Cloud9: The Underdogs of DreamHack Montreal 2018

DreamHack Montreal 2018

The Miracle in Montreal

The scoreline is 6-6, round 13 match point. In another overtime that Cloud9 has barely edged out, they need one more round to take the series. Their opponents Rogue, on the other hand, are fighting to push the series to another map. The map is clubhouse and the final bomb site is in bedroom. With perfect coordination, Cloud9 make a three-pronged push. Picks are found, the plant is going down, and all of the sudden the round is over. The five players clad in dark blue jump up from their seats, embracing each other in excitement.

In the biggest underdog story in Rainbow Six Siege history, Cloud9 has defied all odds to become the DreamHack Montreal 2018 champions. The team faced off against top North American team Rogue in the finals. There, they would take two games to finish out the series 2-0. In typical Cloud9 fashion, both matches were close with heart-stopping rounds. Throughout the week, Cloud9 has been pushing matches to overtime and this series was no exception.

This is a major accomplishment for the team that not so long ago was battling through Challenger League. With this victory, Cloud9 take a total $25,000 USD to the bank. As well, they become the second team seeded for the Six Invitational 2019 next year in February. Cloud9 have gone from a team that failed to qualify for the Paris Major to a dangerous North American force.

Coming into DreamHack Montreal 2018, the team consisted of:

Lauren “Goddess” Williams (Captain)

Davide “FoxA” Bucci

Alexander “Retro” Lloyd

Gabriel “LaXInG” Mirelez

Mark “MarkTheShark” Arismendez

Long Road to Ruin

Cloud9 have a storied path of being a polarizing team. The core of the roster initially formed under the organization Beastcoast during season 7 of the Challenger League. By making it into the season finals, the team would be seeded into the Pro League Relegation. There, they would heavily upset the experienced roster, Counter Logic Gaming. This win would qualify the group for a spot in season 8 of the Pro League. It would be then where Cloud9 would step into the Siege scene by acquiring the roster. By all accounts, the team’s future was poised for greatness.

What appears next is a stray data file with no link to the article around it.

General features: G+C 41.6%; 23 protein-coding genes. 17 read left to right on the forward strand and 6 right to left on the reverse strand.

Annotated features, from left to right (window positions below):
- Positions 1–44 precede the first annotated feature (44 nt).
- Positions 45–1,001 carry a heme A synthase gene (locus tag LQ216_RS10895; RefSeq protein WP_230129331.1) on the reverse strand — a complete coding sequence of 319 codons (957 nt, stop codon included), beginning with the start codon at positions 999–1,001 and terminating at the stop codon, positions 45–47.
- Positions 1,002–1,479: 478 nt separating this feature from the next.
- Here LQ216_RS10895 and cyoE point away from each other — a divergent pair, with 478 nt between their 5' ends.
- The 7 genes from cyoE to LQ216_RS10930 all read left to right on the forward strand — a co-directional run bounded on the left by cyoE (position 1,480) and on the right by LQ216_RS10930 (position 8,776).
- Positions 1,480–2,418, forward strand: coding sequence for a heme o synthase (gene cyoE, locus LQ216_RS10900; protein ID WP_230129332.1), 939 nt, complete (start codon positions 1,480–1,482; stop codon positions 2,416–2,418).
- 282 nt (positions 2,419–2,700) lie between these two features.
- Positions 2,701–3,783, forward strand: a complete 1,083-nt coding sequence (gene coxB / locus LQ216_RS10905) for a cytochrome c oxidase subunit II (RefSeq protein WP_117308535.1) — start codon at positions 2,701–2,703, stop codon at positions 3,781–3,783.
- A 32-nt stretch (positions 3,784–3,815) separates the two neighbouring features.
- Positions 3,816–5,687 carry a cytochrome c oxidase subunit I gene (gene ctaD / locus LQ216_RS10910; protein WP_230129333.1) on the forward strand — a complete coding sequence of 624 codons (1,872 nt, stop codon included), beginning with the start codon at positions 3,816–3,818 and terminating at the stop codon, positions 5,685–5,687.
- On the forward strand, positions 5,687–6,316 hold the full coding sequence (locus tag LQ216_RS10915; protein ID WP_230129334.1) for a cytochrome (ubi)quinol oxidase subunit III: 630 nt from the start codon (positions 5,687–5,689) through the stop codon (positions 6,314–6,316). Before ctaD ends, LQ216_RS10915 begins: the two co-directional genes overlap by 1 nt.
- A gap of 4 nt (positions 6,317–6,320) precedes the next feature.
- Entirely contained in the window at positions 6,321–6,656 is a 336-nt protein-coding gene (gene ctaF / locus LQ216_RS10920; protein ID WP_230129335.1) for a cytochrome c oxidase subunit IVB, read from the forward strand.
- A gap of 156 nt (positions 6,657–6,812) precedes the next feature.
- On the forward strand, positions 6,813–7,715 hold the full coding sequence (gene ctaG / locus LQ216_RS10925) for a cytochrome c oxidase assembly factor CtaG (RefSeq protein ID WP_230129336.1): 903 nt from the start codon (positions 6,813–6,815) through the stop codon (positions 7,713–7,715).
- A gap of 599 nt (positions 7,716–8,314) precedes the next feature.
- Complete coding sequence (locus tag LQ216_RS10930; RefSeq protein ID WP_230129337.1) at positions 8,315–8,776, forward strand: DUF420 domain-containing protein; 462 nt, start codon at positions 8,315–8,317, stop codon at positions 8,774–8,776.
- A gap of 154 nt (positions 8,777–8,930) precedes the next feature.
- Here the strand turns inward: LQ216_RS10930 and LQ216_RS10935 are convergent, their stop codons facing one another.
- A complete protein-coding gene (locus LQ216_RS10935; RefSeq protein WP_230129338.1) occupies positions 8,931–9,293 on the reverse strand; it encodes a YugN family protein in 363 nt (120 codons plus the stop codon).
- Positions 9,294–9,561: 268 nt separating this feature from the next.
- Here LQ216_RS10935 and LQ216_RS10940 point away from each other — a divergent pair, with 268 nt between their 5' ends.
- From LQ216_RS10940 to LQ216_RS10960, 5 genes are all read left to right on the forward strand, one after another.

However, the gauntlet did not stop after qualifying. Cloud9 had a rough first few weeks in the Pro League. They would repeatedly either tie games or go 0-6, which developed into a meme among the Siege community. In one instance, they would forfeit a match due to the fact that they were in Spain for DreamHack Valencia. Ironically enough, they failed to make it into playoffs at that tournament. At this point, the team and the organization received massive amounts of criticism. Fans were questioning their place as a North American Pro League team.

Almost like a miracle, a single roster change would transform the roster for the better. Former mousesports player Mark “MarkTheShark” Arismendez would join the ranks. Immediately, the team would see an improvement in performance. Cloud9 would finish out the first half of season 8 with three wins, catapulting them up in the rankings. Although the refreshed roster was yet to showcase their talent on LAN, they were considered a strong team. Chatting to some of the Noble and Spacestation Gaming players at Montreal, they commended Cloud9’s raw talent and clutch ability.

A Freaky Friday

Group stages of the tournament would be a flurry of upsets. Teams that arguably should be in playoffs would drop their first match. Cloud9 was no exception here. They would go the distance against the new and aggressive Mock-it Esports lineup with 3-2 with two overtimes. From then, Cloud9 would follow a theme of back-and-forth close games. This trend continued into their playoff-qualifying match against North American juggernauts, Evil Geniuses. While not a heart-stopping series, Cloud9 would take the series 3-2, dropping the first map to the boys in blue.